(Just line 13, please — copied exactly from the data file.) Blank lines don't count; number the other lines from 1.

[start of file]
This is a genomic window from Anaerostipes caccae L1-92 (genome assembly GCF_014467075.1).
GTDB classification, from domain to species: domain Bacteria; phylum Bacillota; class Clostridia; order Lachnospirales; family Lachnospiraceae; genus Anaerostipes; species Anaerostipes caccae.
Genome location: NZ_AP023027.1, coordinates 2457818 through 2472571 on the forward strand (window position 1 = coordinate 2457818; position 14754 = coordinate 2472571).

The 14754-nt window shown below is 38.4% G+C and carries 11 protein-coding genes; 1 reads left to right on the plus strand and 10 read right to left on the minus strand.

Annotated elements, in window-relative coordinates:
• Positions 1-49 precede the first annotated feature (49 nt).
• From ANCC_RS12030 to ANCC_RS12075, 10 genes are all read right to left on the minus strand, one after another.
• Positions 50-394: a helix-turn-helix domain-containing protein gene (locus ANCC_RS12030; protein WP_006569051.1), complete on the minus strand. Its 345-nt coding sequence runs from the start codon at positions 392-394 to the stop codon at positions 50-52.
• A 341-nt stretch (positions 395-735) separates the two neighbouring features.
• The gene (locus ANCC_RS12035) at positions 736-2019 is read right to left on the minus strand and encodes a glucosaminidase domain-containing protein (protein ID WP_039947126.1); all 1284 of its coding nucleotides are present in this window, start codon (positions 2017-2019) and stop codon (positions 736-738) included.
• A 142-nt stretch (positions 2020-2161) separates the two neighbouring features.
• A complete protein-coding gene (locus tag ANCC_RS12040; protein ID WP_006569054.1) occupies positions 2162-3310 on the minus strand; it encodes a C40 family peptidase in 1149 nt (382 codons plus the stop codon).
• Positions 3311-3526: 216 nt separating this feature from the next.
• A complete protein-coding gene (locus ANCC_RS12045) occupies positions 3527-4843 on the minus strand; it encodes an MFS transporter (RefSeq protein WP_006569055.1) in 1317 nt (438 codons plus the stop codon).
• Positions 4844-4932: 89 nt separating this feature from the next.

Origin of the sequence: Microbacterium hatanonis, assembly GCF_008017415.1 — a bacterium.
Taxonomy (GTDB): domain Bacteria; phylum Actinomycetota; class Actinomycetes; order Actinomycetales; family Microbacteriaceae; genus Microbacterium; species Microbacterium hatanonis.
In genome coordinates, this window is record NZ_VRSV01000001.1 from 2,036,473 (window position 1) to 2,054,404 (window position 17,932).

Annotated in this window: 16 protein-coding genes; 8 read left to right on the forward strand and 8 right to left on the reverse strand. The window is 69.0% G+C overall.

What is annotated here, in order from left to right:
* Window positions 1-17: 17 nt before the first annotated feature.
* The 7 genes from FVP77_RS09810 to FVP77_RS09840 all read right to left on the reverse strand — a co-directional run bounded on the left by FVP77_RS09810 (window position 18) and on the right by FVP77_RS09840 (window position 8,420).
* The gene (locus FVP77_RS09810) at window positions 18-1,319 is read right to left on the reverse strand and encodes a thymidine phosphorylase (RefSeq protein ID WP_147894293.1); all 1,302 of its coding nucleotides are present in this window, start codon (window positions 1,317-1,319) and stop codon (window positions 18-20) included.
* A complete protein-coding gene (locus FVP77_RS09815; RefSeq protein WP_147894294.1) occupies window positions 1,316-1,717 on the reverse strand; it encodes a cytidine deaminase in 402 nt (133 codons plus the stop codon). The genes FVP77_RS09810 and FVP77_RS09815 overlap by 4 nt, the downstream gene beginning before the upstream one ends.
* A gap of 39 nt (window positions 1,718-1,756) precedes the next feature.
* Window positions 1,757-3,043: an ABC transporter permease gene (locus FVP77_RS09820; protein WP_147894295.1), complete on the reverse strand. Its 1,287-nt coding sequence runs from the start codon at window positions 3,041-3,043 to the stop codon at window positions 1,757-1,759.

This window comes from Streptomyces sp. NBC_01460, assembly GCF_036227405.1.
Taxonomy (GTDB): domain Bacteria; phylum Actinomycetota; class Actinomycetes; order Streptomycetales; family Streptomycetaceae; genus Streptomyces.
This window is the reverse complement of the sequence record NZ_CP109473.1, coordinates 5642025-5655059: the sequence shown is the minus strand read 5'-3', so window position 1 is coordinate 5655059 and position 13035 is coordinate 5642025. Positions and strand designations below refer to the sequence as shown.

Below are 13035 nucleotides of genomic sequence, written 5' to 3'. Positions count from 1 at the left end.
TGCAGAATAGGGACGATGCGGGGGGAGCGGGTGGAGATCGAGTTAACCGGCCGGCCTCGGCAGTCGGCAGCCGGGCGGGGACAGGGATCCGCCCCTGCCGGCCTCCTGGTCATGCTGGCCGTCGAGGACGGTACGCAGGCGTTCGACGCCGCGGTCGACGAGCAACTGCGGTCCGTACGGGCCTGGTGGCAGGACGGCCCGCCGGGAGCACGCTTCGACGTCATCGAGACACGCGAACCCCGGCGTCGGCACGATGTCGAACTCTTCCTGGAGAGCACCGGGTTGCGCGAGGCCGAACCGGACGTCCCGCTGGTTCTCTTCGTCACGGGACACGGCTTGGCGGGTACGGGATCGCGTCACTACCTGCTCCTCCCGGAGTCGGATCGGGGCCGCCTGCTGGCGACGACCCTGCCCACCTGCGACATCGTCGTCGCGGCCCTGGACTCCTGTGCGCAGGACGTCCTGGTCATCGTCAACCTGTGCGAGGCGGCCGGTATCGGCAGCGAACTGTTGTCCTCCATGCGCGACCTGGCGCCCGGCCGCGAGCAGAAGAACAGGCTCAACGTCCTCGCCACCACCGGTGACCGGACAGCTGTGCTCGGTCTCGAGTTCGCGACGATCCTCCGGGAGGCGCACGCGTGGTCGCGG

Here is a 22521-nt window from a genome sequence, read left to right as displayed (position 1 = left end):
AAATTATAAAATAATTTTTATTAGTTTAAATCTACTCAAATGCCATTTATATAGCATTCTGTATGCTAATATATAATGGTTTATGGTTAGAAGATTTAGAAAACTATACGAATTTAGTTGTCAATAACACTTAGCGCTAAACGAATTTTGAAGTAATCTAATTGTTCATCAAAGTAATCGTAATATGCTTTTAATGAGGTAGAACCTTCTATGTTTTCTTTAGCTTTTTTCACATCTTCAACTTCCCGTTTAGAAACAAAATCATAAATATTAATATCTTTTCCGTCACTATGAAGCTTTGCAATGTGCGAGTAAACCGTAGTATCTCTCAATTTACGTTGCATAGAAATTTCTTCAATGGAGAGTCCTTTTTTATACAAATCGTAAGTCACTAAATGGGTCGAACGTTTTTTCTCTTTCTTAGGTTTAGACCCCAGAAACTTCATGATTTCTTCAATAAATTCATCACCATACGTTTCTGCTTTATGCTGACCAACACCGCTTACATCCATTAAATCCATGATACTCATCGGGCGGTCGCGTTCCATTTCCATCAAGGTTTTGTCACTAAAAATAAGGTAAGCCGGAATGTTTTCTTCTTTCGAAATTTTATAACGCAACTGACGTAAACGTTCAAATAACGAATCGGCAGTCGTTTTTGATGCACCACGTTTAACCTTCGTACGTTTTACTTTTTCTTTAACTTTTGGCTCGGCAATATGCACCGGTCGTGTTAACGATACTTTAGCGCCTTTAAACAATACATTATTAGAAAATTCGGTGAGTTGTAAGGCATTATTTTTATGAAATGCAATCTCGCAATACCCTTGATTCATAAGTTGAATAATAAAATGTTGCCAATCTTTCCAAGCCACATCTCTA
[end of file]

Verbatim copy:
• Positions 3311-3526: 216 nt separating this feature from the next.